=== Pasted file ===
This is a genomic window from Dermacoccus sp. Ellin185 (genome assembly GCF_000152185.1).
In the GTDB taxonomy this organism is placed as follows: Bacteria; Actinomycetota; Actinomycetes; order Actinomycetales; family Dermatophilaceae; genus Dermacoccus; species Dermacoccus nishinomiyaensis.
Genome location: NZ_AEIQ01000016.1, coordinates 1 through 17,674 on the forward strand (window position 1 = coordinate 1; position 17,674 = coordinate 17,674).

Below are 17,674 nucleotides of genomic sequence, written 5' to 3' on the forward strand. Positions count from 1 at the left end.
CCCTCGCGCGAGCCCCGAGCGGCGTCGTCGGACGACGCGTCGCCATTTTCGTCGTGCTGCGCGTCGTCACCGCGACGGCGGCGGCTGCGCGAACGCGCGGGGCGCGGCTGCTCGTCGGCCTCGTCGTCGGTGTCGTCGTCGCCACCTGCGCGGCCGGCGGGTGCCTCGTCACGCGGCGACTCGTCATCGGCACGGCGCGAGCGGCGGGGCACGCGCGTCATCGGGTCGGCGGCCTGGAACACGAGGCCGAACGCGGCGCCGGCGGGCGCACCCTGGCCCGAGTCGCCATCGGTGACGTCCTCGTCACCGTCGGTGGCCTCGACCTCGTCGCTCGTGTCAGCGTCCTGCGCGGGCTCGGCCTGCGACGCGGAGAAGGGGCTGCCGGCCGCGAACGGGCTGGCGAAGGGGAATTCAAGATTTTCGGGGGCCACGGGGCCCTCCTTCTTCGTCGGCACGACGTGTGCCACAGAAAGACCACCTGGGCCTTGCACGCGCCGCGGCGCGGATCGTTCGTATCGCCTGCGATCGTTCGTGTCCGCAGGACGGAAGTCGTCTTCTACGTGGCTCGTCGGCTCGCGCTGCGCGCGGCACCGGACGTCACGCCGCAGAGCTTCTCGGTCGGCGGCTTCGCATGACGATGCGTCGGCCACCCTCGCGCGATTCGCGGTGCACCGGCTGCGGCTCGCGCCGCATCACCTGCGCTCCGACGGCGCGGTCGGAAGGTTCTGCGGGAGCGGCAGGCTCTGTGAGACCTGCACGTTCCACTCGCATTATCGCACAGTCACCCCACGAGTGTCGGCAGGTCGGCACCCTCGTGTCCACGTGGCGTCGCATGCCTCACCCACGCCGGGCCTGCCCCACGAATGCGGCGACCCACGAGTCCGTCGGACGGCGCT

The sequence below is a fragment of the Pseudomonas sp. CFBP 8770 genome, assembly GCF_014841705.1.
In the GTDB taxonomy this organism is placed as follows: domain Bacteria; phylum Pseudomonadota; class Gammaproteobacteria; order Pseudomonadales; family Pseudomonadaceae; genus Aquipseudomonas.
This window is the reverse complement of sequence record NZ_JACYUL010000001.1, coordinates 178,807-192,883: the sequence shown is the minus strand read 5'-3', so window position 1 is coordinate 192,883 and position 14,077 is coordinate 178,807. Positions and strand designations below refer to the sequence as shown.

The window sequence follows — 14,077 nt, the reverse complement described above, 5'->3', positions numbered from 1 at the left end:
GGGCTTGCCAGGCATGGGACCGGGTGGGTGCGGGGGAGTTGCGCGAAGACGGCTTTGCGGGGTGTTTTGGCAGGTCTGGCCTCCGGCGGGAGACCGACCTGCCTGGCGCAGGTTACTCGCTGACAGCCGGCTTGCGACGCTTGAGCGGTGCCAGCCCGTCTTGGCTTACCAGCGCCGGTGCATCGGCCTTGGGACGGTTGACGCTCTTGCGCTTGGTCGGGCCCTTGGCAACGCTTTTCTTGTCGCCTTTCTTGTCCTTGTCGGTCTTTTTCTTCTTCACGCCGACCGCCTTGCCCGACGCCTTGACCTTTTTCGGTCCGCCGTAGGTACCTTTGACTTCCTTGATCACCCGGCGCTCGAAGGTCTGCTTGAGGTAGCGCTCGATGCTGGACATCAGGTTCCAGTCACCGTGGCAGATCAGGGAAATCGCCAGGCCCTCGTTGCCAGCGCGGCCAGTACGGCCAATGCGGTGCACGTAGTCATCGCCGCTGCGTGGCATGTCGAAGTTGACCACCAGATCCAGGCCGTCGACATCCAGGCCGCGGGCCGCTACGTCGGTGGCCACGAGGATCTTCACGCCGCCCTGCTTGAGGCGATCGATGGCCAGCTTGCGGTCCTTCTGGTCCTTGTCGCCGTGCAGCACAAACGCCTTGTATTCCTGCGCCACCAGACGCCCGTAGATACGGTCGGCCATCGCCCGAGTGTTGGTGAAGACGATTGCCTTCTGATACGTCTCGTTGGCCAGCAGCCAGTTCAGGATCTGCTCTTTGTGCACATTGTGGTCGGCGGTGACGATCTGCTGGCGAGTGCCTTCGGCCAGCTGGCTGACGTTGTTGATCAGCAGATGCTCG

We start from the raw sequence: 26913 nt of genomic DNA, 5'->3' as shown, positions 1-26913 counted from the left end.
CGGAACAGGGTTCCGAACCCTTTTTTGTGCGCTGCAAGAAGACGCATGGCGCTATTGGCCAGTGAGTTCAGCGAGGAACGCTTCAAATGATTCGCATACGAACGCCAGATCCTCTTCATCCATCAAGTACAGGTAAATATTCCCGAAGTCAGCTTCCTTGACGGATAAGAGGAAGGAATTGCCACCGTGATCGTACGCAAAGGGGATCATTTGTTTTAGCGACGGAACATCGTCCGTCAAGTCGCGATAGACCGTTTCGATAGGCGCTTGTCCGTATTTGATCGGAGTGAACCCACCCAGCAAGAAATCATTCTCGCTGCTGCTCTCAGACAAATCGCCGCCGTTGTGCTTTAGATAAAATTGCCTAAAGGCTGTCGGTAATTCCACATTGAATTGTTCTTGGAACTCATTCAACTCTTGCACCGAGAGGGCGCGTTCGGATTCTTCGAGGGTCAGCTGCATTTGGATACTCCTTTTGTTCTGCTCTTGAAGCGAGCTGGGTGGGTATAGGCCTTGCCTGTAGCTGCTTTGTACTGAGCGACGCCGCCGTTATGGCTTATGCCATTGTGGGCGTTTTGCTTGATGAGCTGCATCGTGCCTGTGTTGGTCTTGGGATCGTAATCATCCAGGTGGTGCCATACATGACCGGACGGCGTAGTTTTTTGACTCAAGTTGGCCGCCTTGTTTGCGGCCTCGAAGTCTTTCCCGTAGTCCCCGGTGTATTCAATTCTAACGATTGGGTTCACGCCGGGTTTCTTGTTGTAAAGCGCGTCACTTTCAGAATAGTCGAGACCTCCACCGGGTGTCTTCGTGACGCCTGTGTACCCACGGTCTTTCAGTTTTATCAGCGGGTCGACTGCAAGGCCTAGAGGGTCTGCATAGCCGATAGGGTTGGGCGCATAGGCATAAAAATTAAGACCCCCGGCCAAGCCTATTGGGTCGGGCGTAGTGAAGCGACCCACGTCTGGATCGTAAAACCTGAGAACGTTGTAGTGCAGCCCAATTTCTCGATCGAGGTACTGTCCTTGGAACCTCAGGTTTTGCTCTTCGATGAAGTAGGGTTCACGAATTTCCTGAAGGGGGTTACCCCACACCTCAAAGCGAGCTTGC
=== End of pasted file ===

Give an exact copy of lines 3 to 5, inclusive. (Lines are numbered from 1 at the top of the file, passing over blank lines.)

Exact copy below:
Genome location: NZ_AEIQ01000016.1, coordinates 1 through 17,674 on the forward strand (window position 1 = coordinate 1; position 17,674 = coordinate 17,674).

Below are 17,674 nucleotides of genomic sequence, written 5' to 3' on the forward strand. Positions count from 1 at the left end.
CCCTCGCGCGAGCCCCGAGCGGCGTCGTCGGACGACGCGTCGCCATTTTCGTCGTGCTGCGCGTCGTCACCGCGACGGCGGCGGCTGCGCGAACGCGCGGGGCGCGGCTGCTCGTCGGCCTCGTCGTCGGTGTCGTCGTCGCCACCTGCGCGGCCGGCGGGTGCCTCGTCACGCGGCGACTCGTCATCGGCACGGCGCGAGCGGCGGGGCACGCGCGTCATCGGGTCGGCGGCCTGGAACACGAGGCCGAACGCGGCGCCGGCGGGCGCACCCTGGCCCGAGTCGCCATCGGTGACGTCCTCGTCACCGTCGGTGGCCTCGACCTCGTCGCTCGTGTCAGCGTCCTGCGCGGGCTCGGCCTGCGACGCGGAGAAGGGGCTGCCGGCCGCGAACGGGCTGGCGAAGGGGAATTCAAGATTTTCGGGGGCCACGGGGCCCTCCTTCTTCGTCGGCACGACGTGTGCCACAGAAAGACCACCTGGGCCTTGCACGCGCCGCGGCGCGGATCGTTCGTATCGCCTGCGATCGTTCGTGTCCGCAGGACGGAAGTCGTCTTCTACGTGGCTCGTCGGCTCGCGCTGCGCGCGGCACCGGACGTCACGCCGCAGAGCTTCTCGGTCGGCGGCTTCGCATGACGATGCGTCGGCCACCCTCGCGCGATTCGCGGTGCACCGGCTGCGGCTCGCGCCGCATCACCTGCGCTCCGACGGCGCGGTCGGAAGGTTCTGCGGGAGCGGCAGGCTCTGTGAGACCTGCACGTTCCACTCGCATTATCGCACAGTCACCCCACGAGTGTCGGCAGGTCGGCACCCTCGTGTCCACGTGGCGTCGCATGCCTCACCCACGCCGGGCCTGCCCCACGAATGCGGCGACCCACGAGTCCGTCGGACGGCGCT